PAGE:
Water dispute: Mayor opposes funds for Stutsman Rural WaterJamestown Mayor Katie Andersen testified Thursday against a bill that would provide $9.97 million in funding for Stutsman Rural Water District’s expansion.
By: By Keith Norman, The Jamestown Sun, The Jamestown Sun
BISMARCK — Jamestown Mayor Katie Andersen testified Thursday against a bill that would provide $9.97 million in funding for Stutsman Rural Water District’s expansion.
House Bill 1269 would provide about $10 million in state grant money for its expansion to serve much of western Stutsman County. The bill was heard by the House Appropriations Committee at the North Dakota Capitol.
Andersen said she opposed the bill because it may affect the territorial dispute between the city of Jamestown and Stutsman Rural Water over service to the area near Jamestown Regional Medical Center.
“As mayor I would like to support this bill,” Andersen said at the hearing. “Unfortunately, Stutsman Rural Water District has chosen not to honor a water purchase contract, initiated by Stutsman Rural Water District, with the city of Jamestown, and they are using their federal indebtedness and the protection of United States Code Chapter 7, section 1926(b), as legal reason to violate the agreement that simply allows Stutsman Rural Water District to purchase water from the city of Jamestown at the same price Jamestown sells water to Jamestown residents and increases the water supply capacities for the district to allow them to serve more rural residents.”
Stutsman Rural Water’s expansion project includes extending its lines to Woodworth, Streeter and rural areas in between. A total of about 750 families would receive water. House Bill 1269 includes an emergency clause that would make the funding available immediately after the governor’s signature, allowing bid letting this spring with construction possible as soon as the ground thaws.
“There was money available at the end of last calendar year so we wanted to move this up so they could be bid this year,” said bill sponsor Rep. Jon Nelson, R-Rugby. “These projects are ready to go.”
The federal law at issue is section 1926 (b), Andersen said. This law only is in effect if the Rural Water District owes a debt to the federal government.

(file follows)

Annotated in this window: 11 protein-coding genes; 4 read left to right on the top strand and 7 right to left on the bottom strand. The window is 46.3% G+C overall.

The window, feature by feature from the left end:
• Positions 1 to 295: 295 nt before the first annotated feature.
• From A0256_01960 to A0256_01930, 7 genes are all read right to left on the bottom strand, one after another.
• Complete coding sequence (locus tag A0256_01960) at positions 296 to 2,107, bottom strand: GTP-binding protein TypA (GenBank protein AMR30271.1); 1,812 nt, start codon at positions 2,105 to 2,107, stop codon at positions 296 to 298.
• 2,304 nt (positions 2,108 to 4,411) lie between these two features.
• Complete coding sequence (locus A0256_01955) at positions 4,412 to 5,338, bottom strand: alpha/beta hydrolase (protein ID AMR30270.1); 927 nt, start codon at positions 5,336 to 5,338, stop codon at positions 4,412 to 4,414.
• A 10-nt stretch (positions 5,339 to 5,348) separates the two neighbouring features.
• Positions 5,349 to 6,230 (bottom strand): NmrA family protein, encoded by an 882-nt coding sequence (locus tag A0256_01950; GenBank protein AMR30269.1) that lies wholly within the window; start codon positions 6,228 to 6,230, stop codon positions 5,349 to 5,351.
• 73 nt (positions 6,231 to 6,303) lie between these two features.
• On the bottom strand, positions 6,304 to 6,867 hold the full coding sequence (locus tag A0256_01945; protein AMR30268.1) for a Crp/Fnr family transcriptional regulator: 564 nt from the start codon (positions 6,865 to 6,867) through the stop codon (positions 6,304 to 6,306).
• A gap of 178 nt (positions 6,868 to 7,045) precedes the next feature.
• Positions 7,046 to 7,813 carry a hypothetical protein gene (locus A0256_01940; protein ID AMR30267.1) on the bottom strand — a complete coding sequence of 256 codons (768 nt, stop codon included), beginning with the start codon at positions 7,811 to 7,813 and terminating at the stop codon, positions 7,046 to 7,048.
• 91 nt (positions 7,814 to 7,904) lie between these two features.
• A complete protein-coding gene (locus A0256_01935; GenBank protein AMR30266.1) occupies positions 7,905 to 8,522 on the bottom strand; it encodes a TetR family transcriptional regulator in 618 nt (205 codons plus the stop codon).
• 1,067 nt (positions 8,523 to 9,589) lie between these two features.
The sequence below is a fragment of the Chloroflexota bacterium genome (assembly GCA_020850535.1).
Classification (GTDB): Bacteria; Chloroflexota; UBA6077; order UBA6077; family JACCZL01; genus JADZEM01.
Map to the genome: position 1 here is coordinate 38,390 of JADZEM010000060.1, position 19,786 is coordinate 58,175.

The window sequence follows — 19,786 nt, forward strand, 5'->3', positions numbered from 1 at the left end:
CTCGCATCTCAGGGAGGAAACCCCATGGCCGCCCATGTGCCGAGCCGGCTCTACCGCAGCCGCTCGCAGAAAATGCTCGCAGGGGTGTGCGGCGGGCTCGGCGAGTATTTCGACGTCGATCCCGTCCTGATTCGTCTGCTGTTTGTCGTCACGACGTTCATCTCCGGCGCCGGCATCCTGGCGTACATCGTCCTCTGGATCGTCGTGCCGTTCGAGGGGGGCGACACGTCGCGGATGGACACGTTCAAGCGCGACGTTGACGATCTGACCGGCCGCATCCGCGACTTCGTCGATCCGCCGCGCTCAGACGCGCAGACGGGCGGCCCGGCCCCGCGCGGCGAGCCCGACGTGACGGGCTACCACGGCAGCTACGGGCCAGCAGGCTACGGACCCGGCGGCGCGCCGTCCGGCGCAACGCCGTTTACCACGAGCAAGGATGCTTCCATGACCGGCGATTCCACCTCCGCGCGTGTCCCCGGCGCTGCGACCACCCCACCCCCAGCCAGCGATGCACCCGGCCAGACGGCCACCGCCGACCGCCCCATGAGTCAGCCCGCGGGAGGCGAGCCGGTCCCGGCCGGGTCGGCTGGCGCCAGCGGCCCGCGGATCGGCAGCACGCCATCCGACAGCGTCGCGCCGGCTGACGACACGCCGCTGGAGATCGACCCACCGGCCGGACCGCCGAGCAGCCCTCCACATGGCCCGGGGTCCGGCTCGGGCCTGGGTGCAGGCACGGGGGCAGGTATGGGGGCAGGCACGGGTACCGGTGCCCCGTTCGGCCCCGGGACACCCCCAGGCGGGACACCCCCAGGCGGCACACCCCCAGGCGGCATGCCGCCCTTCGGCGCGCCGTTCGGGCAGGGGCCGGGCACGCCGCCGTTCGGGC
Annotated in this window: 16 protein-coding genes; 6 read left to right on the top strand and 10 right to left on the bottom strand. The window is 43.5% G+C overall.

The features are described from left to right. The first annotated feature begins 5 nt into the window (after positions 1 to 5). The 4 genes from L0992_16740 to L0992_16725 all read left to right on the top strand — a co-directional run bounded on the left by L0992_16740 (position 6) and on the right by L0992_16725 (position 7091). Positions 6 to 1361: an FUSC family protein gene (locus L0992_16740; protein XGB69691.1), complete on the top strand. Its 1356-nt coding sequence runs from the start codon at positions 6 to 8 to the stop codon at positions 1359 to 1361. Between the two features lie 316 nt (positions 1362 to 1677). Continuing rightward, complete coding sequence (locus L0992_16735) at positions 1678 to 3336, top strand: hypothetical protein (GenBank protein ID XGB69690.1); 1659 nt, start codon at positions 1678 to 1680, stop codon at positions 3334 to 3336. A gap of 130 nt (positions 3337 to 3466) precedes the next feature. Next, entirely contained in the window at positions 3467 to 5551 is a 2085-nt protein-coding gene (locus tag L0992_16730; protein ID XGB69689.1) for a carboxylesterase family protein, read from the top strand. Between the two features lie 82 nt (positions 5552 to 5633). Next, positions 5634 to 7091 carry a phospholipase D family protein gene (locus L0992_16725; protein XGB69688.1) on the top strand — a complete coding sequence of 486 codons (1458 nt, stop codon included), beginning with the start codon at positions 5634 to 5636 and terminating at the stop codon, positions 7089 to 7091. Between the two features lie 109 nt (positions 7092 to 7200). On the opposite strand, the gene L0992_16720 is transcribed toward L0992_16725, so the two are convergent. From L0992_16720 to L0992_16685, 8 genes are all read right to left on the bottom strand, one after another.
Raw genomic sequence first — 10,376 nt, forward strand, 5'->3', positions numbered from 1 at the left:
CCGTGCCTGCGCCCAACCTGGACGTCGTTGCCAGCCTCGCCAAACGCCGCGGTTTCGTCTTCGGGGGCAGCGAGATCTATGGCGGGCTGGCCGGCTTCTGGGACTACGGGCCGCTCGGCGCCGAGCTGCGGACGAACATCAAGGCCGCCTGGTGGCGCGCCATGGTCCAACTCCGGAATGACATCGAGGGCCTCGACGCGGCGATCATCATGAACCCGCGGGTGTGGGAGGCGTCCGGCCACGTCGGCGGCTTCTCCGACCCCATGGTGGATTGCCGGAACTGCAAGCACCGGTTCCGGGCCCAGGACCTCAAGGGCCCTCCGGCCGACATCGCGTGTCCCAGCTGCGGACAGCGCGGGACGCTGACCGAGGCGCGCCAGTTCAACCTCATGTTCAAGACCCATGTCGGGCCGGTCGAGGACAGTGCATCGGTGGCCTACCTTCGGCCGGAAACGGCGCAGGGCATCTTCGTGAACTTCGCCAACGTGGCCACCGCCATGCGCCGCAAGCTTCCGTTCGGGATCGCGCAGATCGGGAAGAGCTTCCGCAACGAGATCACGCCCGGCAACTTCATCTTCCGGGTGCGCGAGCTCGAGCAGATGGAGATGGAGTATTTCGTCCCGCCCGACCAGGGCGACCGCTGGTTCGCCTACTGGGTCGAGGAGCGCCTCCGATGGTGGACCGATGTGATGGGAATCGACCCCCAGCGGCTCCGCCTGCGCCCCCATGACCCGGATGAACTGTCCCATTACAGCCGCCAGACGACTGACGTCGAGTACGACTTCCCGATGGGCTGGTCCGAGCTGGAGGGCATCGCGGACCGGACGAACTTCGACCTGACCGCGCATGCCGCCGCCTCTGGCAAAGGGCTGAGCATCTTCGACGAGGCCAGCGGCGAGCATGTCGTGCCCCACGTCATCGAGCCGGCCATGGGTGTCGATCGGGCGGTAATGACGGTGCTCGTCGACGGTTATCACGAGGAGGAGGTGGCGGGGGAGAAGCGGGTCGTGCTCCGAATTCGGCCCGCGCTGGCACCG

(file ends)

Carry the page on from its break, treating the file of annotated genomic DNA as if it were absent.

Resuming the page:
The $9.97 million state grant pays part of an estimated $14 million expansion. The other funds would be borrowed from USDA Rural Development.
“To clarify, the federal debt of only $814,000 can be refinanced, therefore removing the protection of federal law 1926(b),” Andersen said. “The effect of HB 1269, the additional federal debt of over $5 million for Stutsman Rural Water District, is not easily refinanced. Therefore, 1926(b) protection is secured for 40 years. This negatively impacts the legal negotiation position of the city of Jamestown and further complicates the ability of Jamestown to accommodate growth.”
Stutsman Rural Water District was represented by a number of staff, board members and clientele at the meeting. They did not address the committee but Eric Volk, executive director for the North Dakota Association of Rural Water Districts, spoke on their behalf.
“We are extremely favorable for this to move forward,” Volk said. “Sometimes we’re caught in a dilemma when projects are funded in the summer and that delays the project to the next year.”
Volk asked the committee to move the bill along quickly to facilitate the governor’s signature as soon as possible.
“If we do bids in March we can move ground as soon as the weather allows,” he said.
Andersen said the issue was not unique to Jamestown with several communities around North Dakota facing territorial disputes between cities and local rural water districts.
“North Dakota needs a state law to make funding contingent on an equitable territory transfer,” she said. “If that’s a part of this bill we would support it.”
Andersen said another bill — HB 1440 — would set the guidelines for the territory transfer.
Rep. Bob Skarpohl, R-Tioga, chairman of the House Appropriations Committee, would not allow discussion of HB 1440 as part of the debate on the Rural Water appropriations bill.
Nelson said that adding any amendments to the legislation made passage difficult.
“I am aware of House Bill 1440 and I am aware of the shell games that go on in the Legislature,” he said. “The intent of this bill is to move along these water projects. To do this we need a clean bill. To attach your amendment would complicate matters to no end.”
Rep. Mike Brandenburg, R-Edgeley, said an amendment would likely kill the bill.
“The city of Jamestown and Rural Water need to cut a deal,” he said. “We may not have $10 million to give them again.”
Any bill with an emergency clause must pass by a two-thirds majority. Brandenburg said any controversy or amendments make that more difficult.
“It is clear to me by attaching a negative amendment they mean to kill the bill,” Nelson said. “No doubt the council means to leave at least 450 families waiting for water for another year.”
Rep. Chet Pollert, R-Carrington, is a cosponsor of the bill and a member of the House Appropriations Committee. He said it was important for both sides to negotiate.
“We need to pass this bill,” he said. “There are people out there that need the water.”
The appropriations committee took no action on the bill Thursday. It was scheduled for a committee work session committee that could meet Jan. 29.
Sun reporter Keith Norman can be reached at 701-952-8452 or by email at email@example.com